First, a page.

e->irq[j].bitmap);
-   DBG("\n");
-   }
-#endif
busmap[e->bus] = 1;
}
for (i = 1; i < 256; i++) {
@@ -163,10 +151,8 @@ void elcr_set_level_irq(unsigned int irq)
elcr_irq_mask |= (1 << irq);
printk(KERN_DEBUG "PCI: setting IRQ %u as level-triggered\n", irq);
val = inb(port);
-   if (!(val & mask)) {
-   DBG(KERN_DEBUG " -> edge");
+   if (!(val & mask))
outb(val | mask, port);
-   }
 }
 
 /*
@@ -836,16 +822,10 @@ static void __init pirq_find_router(struct irq_router *r)
r->get = NULL;
r->set = NULL;
 
-   DBG(KERN_DEBUG "PCI: Attempting to find IRQ router for [%04x:%04x]\n",
-   rt->rtr_vendor, rt->rtr_device);
-
pirq_router_dev = pci_get_domain_bus_and_slot(0, rt->rtr_bus,
  rt->rtr_devfn);
-   if (!pirq_router_dev) {
-   DBG(KERN_DEBUG "PCI: Interrupt router not found at "
-   "%02x:%02x\n", rt->rtr_bus, rt-

Re: [PATCH v2] locktorture: style fix - spaces required around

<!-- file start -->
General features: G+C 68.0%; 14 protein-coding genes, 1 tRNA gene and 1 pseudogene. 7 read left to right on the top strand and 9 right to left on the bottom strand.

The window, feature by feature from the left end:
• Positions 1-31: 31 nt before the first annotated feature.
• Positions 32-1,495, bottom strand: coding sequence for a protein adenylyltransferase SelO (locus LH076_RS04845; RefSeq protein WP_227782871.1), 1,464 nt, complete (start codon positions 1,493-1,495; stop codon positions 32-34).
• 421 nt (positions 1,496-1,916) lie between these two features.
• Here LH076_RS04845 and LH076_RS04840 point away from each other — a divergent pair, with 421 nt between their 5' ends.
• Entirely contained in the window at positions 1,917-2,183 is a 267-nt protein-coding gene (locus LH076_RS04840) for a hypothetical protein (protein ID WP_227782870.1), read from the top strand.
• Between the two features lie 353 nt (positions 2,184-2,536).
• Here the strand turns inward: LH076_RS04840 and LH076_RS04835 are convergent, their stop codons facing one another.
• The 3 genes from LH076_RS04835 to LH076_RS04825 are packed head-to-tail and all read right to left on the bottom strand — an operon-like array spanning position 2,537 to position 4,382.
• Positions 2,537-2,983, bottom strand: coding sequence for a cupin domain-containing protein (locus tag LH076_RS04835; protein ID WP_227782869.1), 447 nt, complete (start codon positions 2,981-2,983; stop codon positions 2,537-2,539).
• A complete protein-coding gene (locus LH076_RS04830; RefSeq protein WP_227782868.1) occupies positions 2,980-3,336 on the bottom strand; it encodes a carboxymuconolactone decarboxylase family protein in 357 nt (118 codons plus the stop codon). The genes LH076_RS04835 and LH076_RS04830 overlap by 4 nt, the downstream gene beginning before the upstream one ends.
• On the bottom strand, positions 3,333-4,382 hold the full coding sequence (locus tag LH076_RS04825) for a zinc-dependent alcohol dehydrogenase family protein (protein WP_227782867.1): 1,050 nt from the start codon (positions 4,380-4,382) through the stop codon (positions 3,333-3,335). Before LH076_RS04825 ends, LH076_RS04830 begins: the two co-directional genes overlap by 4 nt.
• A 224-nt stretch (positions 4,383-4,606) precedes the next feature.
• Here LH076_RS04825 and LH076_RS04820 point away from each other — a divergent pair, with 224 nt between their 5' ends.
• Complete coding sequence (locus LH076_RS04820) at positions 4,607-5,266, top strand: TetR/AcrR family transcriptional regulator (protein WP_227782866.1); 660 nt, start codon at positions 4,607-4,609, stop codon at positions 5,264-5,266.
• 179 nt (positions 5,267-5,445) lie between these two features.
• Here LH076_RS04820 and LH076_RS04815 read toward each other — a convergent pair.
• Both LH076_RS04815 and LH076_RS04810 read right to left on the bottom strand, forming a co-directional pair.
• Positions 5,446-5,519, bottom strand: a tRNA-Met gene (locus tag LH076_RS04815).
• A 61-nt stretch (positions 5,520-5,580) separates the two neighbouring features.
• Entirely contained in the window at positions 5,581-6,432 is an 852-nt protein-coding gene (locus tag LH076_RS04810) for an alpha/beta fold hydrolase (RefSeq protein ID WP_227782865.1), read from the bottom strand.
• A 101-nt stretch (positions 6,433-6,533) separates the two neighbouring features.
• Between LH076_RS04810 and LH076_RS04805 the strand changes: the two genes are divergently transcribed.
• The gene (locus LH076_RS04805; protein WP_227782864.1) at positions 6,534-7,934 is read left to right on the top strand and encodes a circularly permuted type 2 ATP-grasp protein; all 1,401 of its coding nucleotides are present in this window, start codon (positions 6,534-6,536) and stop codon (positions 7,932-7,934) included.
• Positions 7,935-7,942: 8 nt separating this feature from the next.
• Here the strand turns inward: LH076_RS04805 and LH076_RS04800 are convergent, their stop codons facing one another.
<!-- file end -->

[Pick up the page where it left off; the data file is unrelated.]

2018-12-03 Thread Ingo Molnar


* Wen Yang  wrote:

> This patch fixes the following checkpatch.pl errors:
> 
> ERROR: spaces required around that ':' (ctx:VxW)
> +torture_type, tag, cxt.debug_lock ? " [debug]": "",

There's literally 1 million checkpatch 'failures' in the kernel, so 
unless we want to apply 1 million commits (we don't), please do such 
cleanups as part of some real feature, simplification or optimization 
work.

Thanks,

Ingo


Re: [PATCH v2] locktorture: Fix assignment of boolean variables

2018-12-03 Thread Ingo Molnar


* Wen Yang  wrote:

> Fix the following warnings reported by coccinelle:
> 
> kernel/locking/locktorture.c:703:6-10: WARNING: Assignment of bool to 0/1
> kernel/locking/locktorture.c:918:2-20: WARNING: Assignment of bool to 0/1
> kernel/locking/locktorture.c:949:3-20: WARNING: Assignment of bool to 0/1
> kernel/locking/locktorture.c:682:2-19: WARNING: Assignment of bool to 0/1
> kernel/locking/locktorture.c:688:2-19: WARNING: Assignment of bool to 0/1
> kernel/locking/locktorture.c:648:2-20: WARNING: Assignment of bool to 0/1
> kernel/locking/locktorture.c:654:2-20: WARNING: Assignment of bool to 0/1
> 
> This patch also makes the code more readable.